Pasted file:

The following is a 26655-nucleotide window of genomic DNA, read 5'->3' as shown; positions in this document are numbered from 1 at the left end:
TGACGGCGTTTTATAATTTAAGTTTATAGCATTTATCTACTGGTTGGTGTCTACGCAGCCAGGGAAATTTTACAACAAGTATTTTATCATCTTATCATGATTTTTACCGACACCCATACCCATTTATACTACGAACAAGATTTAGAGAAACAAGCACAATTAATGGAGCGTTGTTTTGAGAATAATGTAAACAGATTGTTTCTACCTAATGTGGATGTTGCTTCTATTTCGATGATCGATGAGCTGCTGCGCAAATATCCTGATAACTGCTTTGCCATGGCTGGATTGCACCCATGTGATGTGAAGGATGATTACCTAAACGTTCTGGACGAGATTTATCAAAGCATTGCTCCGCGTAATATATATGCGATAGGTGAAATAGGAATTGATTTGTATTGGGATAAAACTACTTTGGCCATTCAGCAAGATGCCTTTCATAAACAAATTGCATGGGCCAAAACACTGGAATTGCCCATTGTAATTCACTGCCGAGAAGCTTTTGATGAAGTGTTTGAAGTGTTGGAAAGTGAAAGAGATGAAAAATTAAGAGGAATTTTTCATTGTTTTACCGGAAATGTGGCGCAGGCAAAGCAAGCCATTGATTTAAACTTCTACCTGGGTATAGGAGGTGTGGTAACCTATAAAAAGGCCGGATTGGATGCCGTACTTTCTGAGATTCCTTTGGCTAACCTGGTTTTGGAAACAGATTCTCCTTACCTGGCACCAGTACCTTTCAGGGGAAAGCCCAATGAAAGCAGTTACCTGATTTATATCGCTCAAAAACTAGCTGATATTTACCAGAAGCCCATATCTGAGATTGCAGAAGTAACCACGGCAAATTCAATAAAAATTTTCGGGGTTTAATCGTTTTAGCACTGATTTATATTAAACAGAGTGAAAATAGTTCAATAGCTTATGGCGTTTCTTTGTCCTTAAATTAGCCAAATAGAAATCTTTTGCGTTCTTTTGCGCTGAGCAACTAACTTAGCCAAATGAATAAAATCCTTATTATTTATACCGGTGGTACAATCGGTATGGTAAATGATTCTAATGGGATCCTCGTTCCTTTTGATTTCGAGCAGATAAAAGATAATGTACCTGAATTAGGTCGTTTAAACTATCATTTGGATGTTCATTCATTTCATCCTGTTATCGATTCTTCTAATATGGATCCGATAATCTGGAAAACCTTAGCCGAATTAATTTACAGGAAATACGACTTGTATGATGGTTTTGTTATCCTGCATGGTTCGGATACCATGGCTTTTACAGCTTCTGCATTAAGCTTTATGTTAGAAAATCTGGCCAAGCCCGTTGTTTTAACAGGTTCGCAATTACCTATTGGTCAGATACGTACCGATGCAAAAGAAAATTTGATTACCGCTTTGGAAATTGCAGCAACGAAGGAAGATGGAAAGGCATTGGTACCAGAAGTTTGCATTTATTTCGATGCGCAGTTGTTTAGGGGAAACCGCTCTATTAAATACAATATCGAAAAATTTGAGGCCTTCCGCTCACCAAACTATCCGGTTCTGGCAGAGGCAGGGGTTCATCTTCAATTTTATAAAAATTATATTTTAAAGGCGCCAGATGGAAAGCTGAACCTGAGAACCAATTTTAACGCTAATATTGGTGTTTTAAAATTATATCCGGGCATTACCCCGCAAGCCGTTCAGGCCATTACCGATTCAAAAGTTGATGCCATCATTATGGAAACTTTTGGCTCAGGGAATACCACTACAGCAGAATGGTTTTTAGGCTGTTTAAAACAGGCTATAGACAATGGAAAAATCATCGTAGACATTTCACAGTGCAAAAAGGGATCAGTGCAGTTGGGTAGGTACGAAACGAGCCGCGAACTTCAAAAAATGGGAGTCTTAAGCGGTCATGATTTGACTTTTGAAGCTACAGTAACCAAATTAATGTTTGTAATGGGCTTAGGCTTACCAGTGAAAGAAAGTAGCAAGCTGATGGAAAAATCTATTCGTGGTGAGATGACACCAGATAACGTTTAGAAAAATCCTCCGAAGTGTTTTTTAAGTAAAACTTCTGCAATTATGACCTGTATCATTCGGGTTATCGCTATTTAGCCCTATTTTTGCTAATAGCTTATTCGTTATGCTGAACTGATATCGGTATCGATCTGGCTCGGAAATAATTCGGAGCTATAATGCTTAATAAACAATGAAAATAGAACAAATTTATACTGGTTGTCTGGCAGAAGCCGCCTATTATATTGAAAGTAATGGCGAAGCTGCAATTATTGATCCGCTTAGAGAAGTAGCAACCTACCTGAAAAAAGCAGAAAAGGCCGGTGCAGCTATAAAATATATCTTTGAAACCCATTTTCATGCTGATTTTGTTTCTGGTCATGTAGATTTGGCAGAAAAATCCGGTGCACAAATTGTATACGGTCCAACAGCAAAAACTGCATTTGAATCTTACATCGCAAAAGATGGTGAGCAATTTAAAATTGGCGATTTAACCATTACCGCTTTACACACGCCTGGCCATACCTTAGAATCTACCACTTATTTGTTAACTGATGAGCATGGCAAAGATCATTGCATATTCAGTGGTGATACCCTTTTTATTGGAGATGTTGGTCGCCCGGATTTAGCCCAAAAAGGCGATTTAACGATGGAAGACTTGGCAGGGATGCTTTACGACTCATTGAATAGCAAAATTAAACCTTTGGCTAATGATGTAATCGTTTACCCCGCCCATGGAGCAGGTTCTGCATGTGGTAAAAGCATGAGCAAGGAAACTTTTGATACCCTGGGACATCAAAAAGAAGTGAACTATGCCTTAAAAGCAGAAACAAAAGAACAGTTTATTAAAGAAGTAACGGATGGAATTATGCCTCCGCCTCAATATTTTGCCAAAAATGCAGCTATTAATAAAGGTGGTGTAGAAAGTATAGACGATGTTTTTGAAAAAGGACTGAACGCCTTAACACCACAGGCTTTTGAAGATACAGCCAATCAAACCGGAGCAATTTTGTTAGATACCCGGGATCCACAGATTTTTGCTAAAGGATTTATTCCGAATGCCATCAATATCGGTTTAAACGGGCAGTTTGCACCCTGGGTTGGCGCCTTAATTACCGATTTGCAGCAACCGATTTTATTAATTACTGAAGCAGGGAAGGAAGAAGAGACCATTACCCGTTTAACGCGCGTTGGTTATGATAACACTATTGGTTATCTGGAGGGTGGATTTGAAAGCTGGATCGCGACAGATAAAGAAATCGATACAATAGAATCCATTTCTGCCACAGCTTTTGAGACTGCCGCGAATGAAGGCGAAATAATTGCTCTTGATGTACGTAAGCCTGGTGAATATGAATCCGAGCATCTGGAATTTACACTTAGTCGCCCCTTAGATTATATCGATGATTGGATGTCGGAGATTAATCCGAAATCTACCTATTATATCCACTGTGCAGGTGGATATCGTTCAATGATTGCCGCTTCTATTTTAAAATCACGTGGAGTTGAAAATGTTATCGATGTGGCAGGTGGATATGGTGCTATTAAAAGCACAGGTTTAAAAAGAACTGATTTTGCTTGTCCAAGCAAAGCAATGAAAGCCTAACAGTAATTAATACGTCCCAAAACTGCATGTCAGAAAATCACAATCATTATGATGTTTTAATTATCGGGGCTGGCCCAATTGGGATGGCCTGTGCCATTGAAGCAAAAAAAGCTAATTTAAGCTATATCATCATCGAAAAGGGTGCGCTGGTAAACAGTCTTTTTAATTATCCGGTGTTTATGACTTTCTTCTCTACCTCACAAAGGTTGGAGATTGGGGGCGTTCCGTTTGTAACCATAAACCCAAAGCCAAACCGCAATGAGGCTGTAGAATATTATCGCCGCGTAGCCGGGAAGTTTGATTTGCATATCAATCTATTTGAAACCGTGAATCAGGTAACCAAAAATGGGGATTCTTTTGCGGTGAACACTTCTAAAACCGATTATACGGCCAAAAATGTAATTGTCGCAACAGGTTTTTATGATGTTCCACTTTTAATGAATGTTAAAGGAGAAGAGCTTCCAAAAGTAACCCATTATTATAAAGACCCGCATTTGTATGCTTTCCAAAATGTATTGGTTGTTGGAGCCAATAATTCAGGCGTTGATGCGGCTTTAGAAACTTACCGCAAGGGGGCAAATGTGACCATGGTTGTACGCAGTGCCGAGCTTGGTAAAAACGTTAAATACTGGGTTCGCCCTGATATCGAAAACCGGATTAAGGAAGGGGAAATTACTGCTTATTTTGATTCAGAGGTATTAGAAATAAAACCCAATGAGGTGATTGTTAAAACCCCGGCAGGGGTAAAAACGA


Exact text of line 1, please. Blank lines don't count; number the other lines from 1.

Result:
The following is a 26655-nucleotide window of genomic DNA, read 5'->3' as shown; positions in this document are numbered from 1 at the left end: